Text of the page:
The warm days make it feel almost like summer, but school’s not out yet for lawmakers in Congress, who will have a busy week next week taking up legislation including the bill that would restart the statute of limitations for equal pay claims with the issuance of each paycheck – a bill that responds to the Supreme Court’s decision in Ledbetter v. Goodyear Tire & Rubber Co.
The justices of the Supreme Court will hold a conference today, and I’ll post updates about any newsworthy orders that may emerge this afternoon.
Meanwhile, next week the Court holds its last week of oral arguments this term.
The week kicks off with arguments in Sprint Communications v. APCC Services Monday morning, a case considering whether a plaintiff assigned the right to pursue a legal claim has established standing under Article III, even though the plaintiff will not recover any judgment.
Then the Court will hear attorneys in Engquist v. Oregon Department of Agriculture, which considers whether the decision in Village of Willowbrook v. Olech allows so-called “class of one” equal protection claims against government bodies in the context of employment discrimination.
Tuesday the Court will hear Davis v. Federal Election Commission, a case seeking to determine whether the Millionaire’s Amendment to the 2002 campaign finance law, which raises the contribution limit for those running against a self-financed candidate, violate free speech clause of the First Amendment and the equal protection principle of the Fifth Amendment.
Then in Giles v. California, the Court will hear arguments on whether, under the Confrontation Clause, a defendant who admitted killing his ex-girlfriend forfeit his right to confront her about her statements on a previous domestic incident.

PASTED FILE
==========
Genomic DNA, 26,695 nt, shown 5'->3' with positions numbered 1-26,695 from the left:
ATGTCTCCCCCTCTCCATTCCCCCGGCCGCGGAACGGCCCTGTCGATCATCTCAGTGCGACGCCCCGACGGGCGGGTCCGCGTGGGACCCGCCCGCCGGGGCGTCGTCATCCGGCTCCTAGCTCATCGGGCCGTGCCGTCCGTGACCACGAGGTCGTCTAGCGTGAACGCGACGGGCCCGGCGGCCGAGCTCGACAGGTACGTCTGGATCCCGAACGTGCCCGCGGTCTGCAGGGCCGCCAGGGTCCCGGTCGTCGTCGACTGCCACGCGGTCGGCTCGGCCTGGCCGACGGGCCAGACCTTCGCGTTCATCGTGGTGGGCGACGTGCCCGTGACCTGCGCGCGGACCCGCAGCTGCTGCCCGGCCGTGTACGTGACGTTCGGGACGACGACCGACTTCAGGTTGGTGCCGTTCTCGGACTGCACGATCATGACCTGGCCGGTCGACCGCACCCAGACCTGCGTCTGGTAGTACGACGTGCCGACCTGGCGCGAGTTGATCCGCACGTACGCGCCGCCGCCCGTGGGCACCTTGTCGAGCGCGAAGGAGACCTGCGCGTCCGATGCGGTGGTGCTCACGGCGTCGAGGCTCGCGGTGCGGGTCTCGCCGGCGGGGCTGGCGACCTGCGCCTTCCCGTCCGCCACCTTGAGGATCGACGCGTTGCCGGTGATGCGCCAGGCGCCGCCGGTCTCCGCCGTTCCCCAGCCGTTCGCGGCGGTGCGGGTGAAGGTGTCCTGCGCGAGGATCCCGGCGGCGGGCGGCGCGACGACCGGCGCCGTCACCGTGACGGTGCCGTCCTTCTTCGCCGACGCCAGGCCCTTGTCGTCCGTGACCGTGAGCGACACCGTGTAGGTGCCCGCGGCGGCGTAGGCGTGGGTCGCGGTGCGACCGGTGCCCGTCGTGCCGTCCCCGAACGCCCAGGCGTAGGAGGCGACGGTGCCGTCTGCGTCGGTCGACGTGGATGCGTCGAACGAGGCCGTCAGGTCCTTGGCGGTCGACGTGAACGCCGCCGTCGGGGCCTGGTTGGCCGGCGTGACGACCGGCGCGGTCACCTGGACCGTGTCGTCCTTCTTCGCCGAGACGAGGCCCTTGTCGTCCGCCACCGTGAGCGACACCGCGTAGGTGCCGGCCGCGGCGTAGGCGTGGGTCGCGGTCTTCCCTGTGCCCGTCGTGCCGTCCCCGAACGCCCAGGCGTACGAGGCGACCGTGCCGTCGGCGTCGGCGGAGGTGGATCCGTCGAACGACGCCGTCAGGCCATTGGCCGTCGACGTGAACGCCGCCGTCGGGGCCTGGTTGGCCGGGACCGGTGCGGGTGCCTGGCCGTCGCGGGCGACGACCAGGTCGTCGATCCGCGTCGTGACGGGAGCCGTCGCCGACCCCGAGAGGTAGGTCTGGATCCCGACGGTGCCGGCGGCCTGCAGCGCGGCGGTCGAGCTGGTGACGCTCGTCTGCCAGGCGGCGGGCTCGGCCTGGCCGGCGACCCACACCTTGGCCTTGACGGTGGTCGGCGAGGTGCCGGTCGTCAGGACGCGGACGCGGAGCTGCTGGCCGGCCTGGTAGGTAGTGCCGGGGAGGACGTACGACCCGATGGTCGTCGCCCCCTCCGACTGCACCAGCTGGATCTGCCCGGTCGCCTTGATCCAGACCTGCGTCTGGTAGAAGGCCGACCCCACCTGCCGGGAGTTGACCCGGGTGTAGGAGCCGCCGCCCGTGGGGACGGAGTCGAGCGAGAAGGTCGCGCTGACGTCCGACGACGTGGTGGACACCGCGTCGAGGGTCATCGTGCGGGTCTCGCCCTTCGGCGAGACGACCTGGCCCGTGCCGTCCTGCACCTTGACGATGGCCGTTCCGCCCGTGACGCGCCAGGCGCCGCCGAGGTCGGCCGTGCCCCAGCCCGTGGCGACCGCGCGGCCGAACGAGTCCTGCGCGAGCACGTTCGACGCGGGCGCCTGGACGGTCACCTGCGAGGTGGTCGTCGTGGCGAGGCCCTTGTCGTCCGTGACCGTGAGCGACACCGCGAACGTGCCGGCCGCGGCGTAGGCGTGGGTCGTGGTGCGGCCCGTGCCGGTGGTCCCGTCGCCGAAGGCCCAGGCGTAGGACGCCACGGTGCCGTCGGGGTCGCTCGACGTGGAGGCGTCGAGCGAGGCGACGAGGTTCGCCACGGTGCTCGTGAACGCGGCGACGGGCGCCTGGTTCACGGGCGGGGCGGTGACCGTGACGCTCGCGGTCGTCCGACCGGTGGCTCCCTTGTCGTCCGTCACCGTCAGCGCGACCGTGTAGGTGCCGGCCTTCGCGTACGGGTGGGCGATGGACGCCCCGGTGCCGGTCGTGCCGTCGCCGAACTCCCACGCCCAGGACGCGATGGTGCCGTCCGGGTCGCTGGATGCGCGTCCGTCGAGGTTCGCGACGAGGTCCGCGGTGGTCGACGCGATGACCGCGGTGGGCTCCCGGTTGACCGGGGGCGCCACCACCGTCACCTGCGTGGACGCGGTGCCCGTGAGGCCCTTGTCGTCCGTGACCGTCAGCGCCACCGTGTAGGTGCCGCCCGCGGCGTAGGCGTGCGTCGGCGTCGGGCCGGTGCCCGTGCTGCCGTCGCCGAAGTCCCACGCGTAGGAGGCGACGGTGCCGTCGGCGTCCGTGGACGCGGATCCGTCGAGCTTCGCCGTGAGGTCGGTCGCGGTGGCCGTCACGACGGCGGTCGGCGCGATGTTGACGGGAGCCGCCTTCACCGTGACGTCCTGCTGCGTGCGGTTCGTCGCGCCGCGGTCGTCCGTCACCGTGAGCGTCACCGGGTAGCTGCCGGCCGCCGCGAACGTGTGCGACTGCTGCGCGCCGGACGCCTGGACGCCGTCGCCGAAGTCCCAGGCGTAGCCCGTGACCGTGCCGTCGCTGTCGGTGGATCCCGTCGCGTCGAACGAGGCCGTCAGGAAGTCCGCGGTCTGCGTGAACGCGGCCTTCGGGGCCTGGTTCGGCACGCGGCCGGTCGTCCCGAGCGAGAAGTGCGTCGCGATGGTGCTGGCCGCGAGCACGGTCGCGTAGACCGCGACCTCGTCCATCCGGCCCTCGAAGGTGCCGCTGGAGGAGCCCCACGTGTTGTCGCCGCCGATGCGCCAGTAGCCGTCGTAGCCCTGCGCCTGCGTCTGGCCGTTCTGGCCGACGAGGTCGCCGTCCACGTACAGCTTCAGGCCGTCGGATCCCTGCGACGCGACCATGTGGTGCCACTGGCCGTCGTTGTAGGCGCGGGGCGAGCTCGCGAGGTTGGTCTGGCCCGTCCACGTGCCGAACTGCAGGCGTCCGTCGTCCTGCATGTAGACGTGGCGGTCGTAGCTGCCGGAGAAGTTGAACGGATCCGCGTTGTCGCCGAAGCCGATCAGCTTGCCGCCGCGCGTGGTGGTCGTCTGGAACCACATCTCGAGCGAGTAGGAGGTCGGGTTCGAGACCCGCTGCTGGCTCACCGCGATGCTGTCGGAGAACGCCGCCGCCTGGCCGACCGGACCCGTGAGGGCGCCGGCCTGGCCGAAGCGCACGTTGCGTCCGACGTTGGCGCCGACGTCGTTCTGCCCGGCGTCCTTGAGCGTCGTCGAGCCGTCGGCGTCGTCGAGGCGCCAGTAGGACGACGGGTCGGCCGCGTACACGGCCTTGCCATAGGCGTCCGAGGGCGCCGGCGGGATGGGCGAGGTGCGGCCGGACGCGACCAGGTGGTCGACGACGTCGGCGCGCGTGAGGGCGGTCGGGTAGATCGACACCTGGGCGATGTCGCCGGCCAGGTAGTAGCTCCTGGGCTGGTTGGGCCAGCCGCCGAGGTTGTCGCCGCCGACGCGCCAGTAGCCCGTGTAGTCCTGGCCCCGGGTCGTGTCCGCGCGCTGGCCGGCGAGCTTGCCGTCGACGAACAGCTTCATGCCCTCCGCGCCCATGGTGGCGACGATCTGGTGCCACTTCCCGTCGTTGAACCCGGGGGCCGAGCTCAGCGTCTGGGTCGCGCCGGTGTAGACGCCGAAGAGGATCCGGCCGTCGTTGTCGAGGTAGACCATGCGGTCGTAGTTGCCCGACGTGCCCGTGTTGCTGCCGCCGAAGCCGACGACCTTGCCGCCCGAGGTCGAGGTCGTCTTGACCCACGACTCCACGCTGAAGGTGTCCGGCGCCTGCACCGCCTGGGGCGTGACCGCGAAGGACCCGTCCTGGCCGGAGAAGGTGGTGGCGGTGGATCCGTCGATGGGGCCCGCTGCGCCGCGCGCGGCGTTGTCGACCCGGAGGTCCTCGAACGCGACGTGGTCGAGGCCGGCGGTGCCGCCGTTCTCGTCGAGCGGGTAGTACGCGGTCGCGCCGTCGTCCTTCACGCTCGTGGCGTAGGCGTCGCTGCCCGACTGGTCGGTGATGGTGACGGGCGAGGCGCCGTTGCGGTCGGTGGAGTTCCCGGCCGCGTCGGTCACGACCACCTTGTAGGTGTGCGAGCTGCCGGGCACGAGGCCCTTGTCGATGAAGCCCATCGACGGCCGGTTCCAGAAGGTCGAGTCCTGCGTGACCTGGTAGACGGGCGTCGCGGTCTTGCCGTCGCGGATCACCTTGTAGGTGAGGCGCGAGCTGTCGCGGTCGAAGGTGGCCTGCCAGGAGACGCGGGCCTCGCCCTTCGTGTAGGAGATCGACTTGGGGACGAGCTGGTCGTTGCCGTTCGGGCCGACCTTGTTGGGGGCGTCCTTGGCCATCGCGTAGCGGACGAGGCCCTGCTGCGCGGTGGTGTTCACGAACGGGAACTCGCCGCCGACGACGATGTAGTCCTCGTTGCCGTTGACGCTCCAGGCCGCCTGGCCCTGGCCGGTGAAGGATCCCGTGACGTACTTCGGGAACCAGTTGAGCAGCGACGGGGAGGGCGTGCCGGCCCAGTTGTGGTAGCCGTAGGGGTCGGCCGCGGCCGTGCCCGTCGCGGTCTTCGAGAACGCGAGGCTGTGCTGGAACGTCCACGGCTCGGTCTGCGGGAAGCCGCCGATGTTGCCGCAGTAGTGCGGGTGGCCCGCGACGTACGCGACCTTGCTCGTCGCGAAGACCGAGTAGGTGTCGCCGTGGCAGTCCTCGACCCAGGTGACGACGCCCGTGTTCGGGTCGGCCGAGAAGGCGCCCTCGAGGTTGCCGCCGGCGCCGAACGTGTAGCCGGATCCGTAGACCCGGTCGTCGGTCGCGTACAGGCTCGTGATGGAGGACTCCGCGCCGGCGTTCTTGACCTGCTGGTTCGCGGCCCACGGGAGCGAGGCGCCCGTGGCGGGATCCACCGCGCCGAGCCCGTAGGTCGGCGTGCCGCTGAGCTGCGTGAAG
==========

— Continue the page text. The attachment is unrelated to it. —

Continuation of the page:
On Wednesday, in Metlife v. Glenn, the Court considers whether insurance carriers have the right to represent to a court that an individual is disabled when the insurance carrier separately determines for other purposes that the individual is in fact not disabled.
And finally, the Court will hear arguments in Meacham v. Knolls Atomic Power Lab, the Court will consider whether the burden of proving whether the reasonableness of adverse employment decisions occurring as part of a claim for age discrimination under the federal Age Discrimination in Employment Act rests with the employee or the employer.
Even as he voted in support of keeping Kentucky’s lethal injection death penalty method, Justice John Paul Stevens renounced capital punishment, The New York Times’ Linda Greenhouse wrote. (NYT)
President Bush is pushing for a national goal of halting the growth of U.S. greenhouse gas emissions by 2025 – a voluntary target – mostly by curbing power plant pollution. (WaPo)
The head of the union that represents 6,000 federal food inspectors told a congressional committee Thursday that the Agriculture Department tried to intimidate him and other employees who reported violations of regulations, an allegation denied by the agency. (AP)